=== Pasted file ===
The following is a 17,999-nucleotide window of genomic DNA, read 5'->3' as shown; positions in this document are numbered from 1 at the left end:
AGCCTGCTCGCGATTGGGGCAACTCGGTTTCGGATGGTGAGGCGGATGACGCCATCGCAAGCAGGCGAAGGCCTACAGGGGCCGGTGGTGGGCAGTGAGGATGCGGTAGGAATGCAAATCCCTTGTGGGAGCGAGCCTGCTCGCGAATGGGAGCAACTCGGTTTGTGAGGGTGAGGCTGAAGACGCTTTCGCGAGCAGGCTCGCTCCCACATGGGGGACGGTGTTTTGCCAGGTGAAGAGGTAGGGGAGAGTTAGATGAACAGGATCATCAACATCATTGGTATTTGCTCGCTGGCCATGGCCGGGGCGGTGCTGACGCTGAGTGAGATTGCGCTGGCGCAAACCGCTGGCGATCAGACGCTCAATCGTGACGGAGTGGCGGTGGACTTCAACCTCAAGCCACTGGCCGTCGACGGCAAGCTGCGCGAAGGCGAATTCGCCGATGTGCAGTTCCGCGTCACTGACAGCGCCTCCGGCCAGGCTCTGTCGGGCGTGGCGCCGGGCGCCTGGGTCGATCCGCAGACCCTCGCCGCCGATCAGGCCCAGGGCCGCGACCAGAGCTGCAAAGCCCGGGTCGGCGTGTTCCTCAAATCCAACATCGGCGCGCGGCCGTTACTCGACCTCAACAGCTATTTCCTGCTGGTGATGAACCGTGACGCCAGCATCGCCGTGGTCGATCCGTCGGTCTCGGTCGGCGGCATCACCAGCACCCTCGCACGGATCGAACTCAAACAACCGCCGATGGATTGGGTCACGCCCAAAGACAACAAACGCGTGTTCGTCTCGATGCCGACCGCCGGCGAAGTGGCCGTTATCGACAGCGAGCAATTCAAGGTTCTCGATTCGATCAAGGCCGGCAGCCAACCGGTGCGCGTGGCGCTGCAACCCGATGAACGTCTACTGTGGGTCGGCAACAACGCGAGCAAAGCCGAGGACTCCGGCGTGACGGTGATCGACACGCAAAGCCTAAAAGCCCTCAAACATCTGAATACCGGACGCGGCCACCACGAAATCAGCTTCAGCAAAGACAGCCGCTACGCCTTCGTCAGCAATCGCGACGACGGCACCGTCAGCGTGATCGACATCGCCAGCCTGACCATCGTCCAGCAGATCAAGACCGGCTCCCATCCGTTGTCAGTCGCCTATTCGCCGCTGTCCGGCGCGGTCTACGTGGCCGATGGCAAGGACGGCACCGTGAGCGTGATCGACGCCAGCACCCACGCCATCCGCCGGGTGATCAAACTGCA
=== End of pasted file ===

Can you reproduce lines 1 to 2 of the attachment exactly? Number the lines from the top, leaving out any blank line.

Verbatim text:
The following is a 17,999-nucleotide window of genomic DNA, read 5'->3' as shown; positions in this document are numbered from 1 at the left end:
AGCCTGCTCGCGATTGGGGCAACTCGGTTTCGGATGGTGAGGCGGATGACGCCATCGCAAGCAGGCGAAGGCCTACAGGGGCCGGTGGTGGGCAGTGAGGATGCGGTAGGAATGCAAATCCCTTGTGGGAGCGAGCCTGCTCGCGAATGGGAGCAACTCGGTTTGTGAGGGTGAGGCTGAAGACGCTTTCGCGAGCAGGCTCGCTCCCACATGGGGGACGGTGTTTTGCCAGGTGAAGAGGTAGGGGAGAGTTAGATGAACAGGATCATCAACATCATTGGTATTTGCTCGCTGGCCATGGCCGGGGCGGTGCTGACGCTGAGTGAGATTGCGCTGGCGCAAACCGCTGGCGATCAGACGCTCAATCGTGACGGAGTGGCGGTGGACTTCAACCTCAAGCCACTGGCCGTCGACGGCAAGCTGCGCGAAGGCGAATTCGCCGATGTGCAGTTCCGCGTCACTGACAGCGCCTCCGGCCAGGCTCTGTCGGGCGTGGCGCCGGGCGCCTGGGTCGATCCGCAGACCCTCGCCGCCGATCAGGCCCAGGGCCGCGACCAGAGCTGCAAAGCCCGGGTCGGCGTGTTCCTCAAATCCAACATCGGCGCGCGGCCGTTACTCGACCTCAACAGCTATTTCCTGCTGGTGATGAACCGTGACGCCAGCATCGCCGTGGTCGATCCGTCGGTCTCGGTCGGCGGCATCACCAGCACCCTCGCACGGATCGAACTCAAACAACCGCCGATGGATTGGGTCACGCCCAAAGACAACAAACGCGTGTTCGTCTCGATGCCGACCGCCGGCGAAGTGGCCGTTATCGACAGCGAGCAATTCAAGGTTCTCGATTCGATCAAGGCCGGCAGCCAACCGGTGCGCGTGGCGCTGCAACCCGATGAACGTCTACTGTGGGTCGGCAACAACGCGAGCAAAGCCGAGGACTCCGGCGTGACGGTGATCGACACGCAAAGCCTAAAAGCCCTCAAACATCTGAATACCGGACGCGGCCACCACGAAATCAGCTTCAGCAAAGACAGCCGCTACGCCTTCGTCAGCAATCGCGACGACGGCACCGTCAGCGTGATCGACATCGCCAGCCTGACCATCGTCCAGCAGATCAAGACCGGCTCCCATCCGTTGTCAGTCGCCTATTCGCCGCTGTCCGGCGCGGTCTACGTGGCCGATGGCAAGGACGGCACCGTGAGCGTGATCGACGCCAGCACCCACGCCATCCGCCGGGTGATCAAACTGCA